17. The Administration said that it would consult the Privacy Commissioner for Personal Data to see how its proposed amendment could comply with the Personal Data (Privacy) Ordinance, while addressing members’ concerns as far as possible. However, Miss Margaret NG objected to this and pointed out that the Administration in so doing would rule out other possible ways which were consistent with the Ordinance and also allow retention of the witnesses’ personal particulars. One of the ways was the first suggestion given by SALD as detailed in para. 14(a). The Administration pointed out that this suggestion would affect the operation of the police and thus they should be consulted to see if the option was practicable. In response to members’ query as to why it was necessary to seek the agreement of the police since they were obliged to take necessary measures to comply with the law if it so required, the Administration explained that consultation with the police was necessary in order to ensure that whatever proposed could work in practice.


18. In response to members’ enquiry, the Administration explained that the death report (COR9) included a detailed record of the incident, statements of the witnesses, an autopsy report, the investigation report and recommendations as well as the decision of the coroner whether to hold an inquest or not and other technical reports, if any.

III. To give family members of a deceased person the right to retain a pathologist to conduct a second autopsy on the deceased

(LegCo Paper No. CB(2) 688/96-97 (03) )

19. The Administration explained why they preferred to make use of administrative arrangements instead of amending clause 6 to give the family members of the deceased the right to retain a pathologist to conduct a second autopsy. The Administration confirmed that under rule 5(3) of the present Coroners Rules, family members and other interested persons were entitled to be represented at a post-mortem examination by a registered medical practitioner; or apply to the coroner to retain a pathologist to conduct a second post-mortem examination. The requests were then dealt with by the coroner on a case by case basis.

20. With reference to the letter from the Administration dated 17 December 1996 tabled at the meeting, Mr Michael HO inquired if it implied that the Hospital Authority (HA) was conferred with the power to overrule a request for a second post-mortem examination by the family members. In response, the Administration clarified that after an order was issued by the coroner to process such request, HA did not have the discretion to alter the decision made by the coroner.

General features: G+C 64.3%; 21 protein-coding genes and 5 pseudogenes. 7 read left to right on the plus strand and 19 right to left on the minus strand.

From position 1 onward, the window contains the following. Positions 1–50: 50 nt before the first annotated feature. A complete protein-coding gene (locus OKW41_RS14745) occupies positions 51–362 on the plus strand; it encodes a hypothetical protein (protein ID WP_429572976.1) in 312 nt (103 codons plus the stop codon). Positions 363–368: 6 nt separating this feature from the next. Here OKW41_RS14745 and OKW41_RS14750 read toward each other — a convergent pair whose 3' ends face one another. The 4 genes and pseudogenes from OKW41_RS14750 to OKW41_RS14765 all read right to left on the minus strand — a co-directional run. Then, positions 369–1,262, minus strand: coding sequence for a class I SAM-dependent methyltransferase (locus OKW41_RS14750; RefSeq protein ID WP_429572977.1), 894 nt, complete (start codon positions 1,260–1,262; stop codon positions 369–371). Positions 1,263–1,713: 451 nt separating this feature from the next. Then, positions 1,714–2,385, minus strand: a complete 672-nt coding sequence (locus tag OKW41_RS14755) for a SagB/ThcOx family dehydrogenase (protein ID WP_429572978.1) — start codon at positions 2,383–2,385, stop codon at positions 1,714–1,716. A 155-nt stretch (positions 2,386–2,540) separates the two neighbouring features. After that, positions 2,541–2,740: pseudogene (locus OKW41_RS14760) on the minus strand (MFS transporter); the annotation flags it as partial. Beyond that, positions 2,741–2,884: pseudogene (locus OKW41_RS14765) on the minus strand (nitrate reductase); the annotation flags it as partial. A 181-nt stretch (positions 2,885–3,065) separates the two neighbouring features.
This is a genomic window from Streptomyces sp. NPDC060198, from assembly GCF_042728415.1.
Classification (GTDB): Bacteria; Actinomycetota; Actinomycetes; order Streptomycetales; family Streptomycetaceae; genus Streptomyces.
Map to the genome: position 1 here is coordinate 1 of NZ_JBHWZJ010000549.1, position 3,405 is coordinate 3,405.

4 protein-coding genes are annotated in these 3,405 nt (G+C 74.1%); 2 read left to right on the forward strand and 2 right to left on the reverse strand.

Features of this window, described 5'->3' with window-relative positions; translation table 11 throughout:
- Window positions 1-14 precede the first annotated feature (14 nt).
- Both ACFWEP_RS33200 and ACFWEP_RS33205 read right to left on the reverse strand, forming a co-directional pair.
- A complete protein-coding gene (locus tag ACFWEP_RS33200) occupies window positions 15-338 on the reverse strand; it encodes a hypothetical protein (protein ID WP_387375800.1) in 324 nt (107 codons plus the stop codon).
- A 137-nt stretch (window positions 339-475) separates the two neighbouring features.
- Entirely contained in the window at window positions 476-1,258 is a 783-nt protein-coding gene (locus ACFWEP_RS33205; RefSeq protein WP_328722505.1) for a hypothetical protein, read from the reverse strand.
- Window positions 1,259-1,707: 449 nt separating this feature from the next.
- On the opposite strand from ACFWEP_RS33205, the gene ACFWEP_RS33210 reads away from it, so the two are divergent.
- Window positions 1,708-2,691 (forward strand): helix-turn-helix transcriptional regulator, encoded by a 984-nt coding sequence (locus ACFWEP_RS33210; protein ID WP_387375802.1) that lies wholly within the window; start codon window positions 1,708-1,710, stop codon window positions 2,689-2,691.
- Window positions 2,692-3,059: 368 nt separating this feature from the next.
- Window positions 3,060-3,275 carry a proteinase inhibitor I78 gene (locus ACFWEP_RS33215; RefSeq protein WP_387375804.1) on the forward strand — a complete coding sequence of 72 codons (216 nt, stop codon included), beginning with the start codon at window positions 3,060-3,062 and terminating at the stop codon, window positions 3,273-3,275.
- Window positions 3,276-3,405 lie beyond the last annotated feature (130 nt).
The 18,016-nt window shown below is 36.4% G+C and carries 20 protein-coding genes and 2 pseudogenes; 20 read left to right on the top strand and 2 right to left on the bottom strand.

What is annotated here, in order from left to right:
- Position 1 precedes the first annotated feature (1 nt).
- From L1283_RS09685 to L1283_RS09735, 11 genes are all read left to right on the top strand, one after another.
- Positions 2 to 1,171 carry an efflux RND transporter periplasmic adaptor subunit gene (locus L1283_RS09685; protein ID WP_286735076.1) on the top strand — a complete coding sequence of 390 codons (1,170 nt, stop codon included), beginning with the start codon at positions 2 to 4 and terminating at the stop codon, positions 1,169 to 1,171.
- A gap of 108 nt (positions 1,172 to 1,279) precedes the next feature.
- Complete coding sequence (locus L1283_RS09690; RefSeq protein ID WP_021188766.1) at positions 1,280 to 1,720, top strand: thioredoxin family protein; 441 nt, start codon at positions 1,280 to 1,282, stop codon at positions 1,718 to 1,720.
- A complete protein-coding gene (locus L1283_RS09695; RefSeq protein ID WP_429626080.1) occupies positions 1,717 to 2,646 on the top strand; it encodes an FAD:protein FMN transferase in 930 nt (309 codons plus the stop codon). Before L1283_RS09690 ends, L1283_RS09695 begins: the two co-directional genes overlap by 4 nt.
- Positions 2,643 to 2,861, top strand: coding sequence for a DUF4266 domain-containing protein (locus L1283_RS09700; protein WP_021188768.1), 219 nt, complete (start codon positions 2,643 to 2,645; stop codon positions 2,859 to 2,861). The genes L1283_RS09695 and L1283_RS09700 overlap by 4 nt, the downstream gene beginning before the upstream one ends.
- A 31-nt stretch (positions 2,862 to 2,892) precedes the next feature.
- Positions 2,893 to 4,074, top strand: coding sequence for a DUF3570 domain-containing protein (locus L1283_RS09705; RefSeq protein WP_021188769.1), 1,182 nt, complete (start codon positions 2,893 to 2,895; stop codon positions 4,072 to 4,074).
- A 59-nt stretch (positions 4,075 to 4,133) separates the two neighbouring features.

21. Mr Albert HO inquired if it was in order that the family members, after receiving the corpse for burial, retain a pathologist to conduct a second post-mortem examination without informing the coroner. The Administration answered that the subsequent autopsy report would not be recognized by the coroner since he had not authorized any pathologist to conduct such a post-mortem examination.

22. Members agreed to follow up on the definition of "pathologist" after Special Register had been established.

Any Other Business

Correction of errors in the Death Register

23. The Administration informed members that under section 27(d) of the Births and Deaths Registration Ordinance (Chapter 174), any erroneous information on the causes of death, once sent to the death register, was not allowed to be amended even it had been proved to be wrong. The Administration considered that the situation was very unsatisfactory in view of the serious implications of a wrongly reported cause of death. As the Coroners Ordinance was now being amended, the Administration proposed to add a clause to the effect that if the coroner had not held an inquest to examine the cause of death, the cause of death thus concluded could not be amended unless the coroner subsequently held an inquest to re-examine the case, and the subsequent findings could then be used to amend the death register. However, if the erroneous cause of death was concluded after holding an inquest, the coroner could only have it amended either if he could prove that it was caused by a typographical error in his correspondence with the Registrar of Births and Deaths or after conducting the second autopsy. Members requested to be provided with details of the proposed amendment first before they decided whether they should deliberate it in another meeting.


24. There being no other business, the meeting ended at 12:15 pm.

Legislative Council Secretariat
5 February 1997

Last Updated on 10 December 1998